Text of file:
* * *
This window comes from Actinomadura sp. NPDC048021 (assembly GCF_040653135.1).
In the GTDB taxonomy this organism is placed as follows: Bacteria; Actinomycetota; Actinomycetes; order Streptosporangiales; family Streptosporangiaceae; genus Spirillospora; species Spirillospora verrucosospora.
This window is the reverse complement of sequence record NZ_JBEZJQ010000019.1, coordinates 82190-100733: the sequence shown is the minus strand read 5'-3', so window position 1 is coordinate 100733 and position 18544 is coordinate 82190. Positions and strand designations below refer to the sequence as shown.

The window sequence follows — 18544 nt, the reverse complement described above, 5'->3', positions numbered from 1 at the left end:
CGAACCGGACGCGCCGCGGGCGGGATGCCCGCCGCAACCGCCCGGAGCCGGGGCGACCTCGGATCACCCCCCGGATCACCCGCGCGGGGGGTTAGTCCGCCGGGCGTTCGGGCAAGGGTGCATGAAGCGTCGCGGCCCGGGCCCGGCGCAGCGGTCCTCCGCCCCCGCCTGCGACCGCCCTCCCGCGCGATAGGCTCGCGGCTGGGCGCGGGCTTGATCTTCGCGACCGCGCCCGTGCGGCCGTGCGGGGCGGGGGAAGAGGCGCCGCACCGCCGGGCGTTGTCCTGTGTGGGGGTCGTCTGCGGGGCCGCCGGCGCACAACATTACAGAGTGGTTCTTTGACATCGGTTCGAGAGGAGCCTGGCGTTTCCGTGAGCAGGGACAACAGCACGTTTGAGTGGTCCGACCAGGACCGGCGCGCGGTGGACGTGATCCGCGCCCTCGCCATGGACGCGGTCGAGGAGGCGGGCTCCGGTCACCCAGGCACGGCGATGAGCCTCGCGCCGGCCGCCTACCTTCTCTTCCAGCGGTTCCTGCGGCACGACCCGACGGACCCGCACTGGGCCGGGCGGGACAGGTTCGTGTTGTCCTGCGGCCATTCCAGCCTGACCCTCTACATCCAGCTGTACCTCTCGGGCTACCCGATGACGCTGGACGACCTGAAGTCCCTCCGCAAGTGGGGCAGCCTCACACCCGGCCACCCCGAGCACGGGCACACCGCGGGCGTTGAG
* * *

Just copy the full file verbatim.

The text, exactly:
This window comes from Actinomadura sp. NPDC048021 (assembly GCF_040653135.1).
In the GTDB taxonomy this organism is placed as follows: Bacteria; Actinomycetota; Actinomycetes; order Streptosporangiales; family Streptosporangiaceae; genus Spirillospora; species Spirillospora verrucosospora.
This window is the reverse complement of sequence record NZ_JBEZJQ010000019.1, coordinates 82190-100733: the sequence shown is the minus strand read 5'-3', so window position 1 is coordinate 100733 and position 18544 is coordinate 82190. Positions and strand designations below refer to the sequence as shown.

The window sequence follows — 18544 nt, the reverse complement described above, 5'->3', positions numbered from 1 at the left end:
CGAACCGGACGCGCCGCGGGCGGGATGCCCGCCGCAACCGCCCGGAGCCGGGGCGACCTCGGATCACCCCCCGGATCACCCGCGCGGGGGGTTAGTCCGCCGGGCGTTCGGGCAAGGGTGCATGAAGCGTCGCGGCCCGGGCCCGGCGCAGCGGTCCTCCGCCCCCGCCTGCGACCGCCCTCCCGCGCGATAGGCTCGCGGCTGGGCGCGGGCTTGATCTTCGCGACCGCGCCCGTGCGGCCGTGCGGGGCGGGGGAAGAGGCGCCGCACCGCCGGGCGTTGTCCTGTGTGGGGGTCGTCTGCGGGGCCGCCGGCGCACAACATTACAGAGTGGTTCTTTGACATCGGTTCGAGAGGAGCCTGGCGTTTCCGTGAGCAGGGACAACAGCACGTTTGAGTGGTCCGACCAGGACCGGCGCGCGGTGGACGTGATCCGCGCCCTCGCCATGGACGCGGTCGAGGAGGCGGGCTCCGGTCACCCAGGCACGGCGATGAGCCTCGCGCCGGCCGCCTACCTTCTCTTCCAGCGGTTCCTGCGGCACGACCCGACGGACCCGCACTGGGCCGGGCGGGACAGGTTCGTGTTGTCCTGCGGCCATTCCAGCCTGACCCTCTACATCCAGCTGTACCTCTCGGGCTACCCGATGACGCTGGACGACCTGAAGTCCCTCCGCAAGTGGGGCAGCCTCACACCCGGCCACCCCGAGCACGGGCACACCGCGGGCGTTGAG